Not only is Stuart Little 2 game (SL2) based on the sequel to the wonderful original movie about a mouse adopted into a human family, but the game is also an uninspired sequel to about every platform game ever made. While SL2 has plenty of jumping action and kid-friendly features, it lacks anything to draw gamers above age 12. For the younger crowd, however, it does include thoughtful features that’ll help them tackle a fully 3D platform game.
Gamers control Stuart as he quests to defeat the bad guy falcon by collecting jeweled rings and other items that can be traded or used to get more jeweled rings. Jeweled rings unlock more of the 7 total levels; other items open clips of the Stuart Little 2 movie. Stuart jumps, double jumps, climbs, crawls, swings, throws from a first person perspective, and – yes indeed – tail spins. An adjustable camera control does its job, but it isn’t able to manually move the perspective above or below Stuart, leading to some frustration if the player wants to see just where a fall will take them. Like other recent games, SL2 follows what appears to be a trend of including unlockable clips from the movie.
The seven levels comprise different areas loosely tied into the movie. A lot of the Stuart Little character’s charm involves how he deals with the imposing obstacles the human world presents to a mouse of his size. Unfortunately, SL2 does little with this idea. It would have been more exciting had obstacles such as driving around the collective walking feet of a busy city sidewalk or obstacles such as cracks in the floor that could cause a careless Stuart to fall. Instead, Stuart’s biggest enemies are endlessly reappearing bugs, and the obstacles are little more than platforms to jump, climb, or slide across. Even the 12 mini-games that feature Stuart in a plane, on a skateboard, in a boat, etc. fail to offer any compelling take on Stuart’s role as a small mouse in a big world.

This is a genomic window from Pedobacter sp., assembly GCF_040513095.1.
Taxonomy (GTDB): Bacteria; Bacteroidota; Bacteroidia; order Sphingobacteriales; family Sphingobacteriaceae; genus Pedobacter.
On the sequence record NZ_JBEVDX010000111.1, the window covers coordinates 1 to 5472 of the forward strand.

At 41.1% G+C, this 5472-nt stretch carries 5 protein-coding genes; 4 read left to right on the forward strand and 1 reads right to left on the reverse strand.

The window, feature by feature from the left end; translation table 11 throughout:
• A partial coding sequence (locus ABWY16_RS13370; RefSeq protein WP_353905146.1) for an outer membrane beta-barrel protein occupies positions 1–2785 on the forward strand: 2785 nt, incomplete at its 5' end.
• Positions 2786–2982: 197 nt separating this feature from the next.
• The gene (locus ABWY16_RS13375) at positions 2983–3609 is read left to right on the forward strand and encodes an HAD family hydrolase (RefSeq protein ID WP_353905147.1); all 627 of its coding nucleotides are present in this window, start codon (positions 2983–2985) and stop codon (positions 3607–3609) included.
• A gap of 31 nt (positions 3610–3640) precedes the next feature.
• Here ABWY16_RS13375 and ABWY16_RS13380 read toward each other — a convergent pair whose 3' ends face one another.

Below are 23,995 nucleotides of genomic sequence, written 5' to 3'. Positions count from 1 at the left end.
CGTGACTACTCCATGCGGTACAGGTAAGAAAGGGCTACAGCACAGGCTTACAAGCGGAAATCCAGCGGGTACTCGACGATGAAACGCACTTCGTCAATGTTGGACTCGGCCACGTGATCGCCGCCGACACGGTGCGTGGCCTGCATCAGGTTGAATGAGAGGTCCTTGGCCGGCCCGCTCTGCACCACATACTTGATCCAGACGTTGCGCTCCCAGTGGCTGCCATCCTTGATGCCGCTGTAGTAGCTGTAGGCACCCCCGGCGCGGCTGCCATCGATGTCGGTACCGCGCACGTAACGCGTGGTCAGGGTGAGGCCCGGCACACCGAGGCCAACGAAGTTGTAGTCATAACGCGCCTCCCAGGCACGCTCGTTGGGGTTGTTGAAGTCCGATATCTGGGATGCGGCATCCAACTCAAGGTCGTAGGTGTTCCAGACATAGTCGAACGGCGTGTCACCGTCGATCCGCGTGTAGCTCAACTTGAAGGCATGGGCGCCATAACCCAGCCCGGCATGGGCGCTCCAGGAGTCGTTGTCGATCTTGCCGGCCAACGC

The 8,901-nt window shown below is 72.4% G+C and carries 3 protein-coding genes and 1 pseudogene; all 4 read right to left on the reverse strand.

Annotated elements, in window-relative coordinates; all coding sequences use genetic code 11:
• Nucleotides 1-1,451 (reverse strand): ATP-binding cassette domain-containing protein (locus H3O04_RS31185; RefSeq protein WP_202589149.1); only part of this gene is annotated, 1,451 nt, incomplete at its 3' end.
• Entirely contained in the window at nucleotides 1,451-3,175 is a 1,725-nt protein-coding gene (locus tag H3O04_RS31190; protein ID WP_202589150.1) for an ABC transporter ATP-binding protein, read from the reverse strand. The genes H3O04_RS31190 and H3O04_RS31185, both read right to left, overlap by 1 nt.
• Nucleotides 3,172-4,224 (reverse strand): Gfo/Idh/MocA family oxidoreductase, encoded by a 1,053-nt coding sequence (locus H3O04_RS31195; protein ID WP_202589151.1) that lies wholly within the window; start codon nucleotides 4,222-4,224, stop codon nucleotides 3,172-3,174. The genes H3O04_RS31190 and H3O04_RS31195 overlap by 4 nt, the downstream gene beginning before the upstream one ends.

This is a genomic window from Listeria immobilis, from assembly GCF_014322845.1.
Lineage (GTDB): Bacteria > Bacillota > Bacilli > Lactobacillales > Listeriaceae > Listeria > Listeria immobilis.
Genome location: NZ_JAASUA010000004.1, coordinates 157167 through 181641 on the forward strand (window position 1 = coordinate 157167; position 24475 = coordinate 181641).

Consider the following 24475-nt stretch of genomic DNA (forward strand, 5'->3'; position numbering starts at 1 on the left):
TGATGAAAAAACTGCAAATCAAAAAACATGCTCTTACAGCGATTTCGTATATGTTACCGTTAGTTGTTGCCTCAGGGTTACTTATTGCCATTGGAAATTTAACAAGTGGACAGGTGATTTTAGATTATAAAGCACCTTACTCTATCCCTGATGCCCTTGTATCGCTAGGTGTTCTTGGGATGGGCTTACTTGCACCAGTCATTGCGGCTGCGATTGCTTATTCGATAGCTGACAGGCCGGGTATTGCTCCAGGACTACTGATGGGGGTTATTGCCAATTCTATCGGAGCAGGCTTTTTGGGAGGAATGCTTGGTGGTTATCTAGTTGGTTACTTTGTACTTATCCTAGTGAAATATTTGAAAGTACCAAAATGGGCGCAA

Blocky graphics and a lack of object detail also keep SL2 underfoot of better platform games like Spyro. The worst feature is when distant walls dissolve into large ugly blocks of solid color when receding into the distance, causing me flashbacks to the 1980’s days of Intellivision. The music, however, is quite lively and fun. Margalo the canary and particularly Stuart himself have good-natured voice overs.
SL2 developer Magenta Software did design the game to be kid-friendly. SL2 begins with a fully-voiced tutorial for all of Stuart’s moves, helpful to children who are still learning to read. Later at various points in levels, Margalo will fly down to show the player where all the hard-to-reach items in an area can be found. Most mini-games sport such simple control schemes that even the youngest members of the family can succeed – indeed, Gaming Illustrated’s child laborers reported that they liked the mini-games best. All this adds up to about 6 hours of game play for a platform veteran to completely beat the game. Young children still learning vital dual shock management skills will likely find the difficulty right at their level.
FINAL SCORE: 54%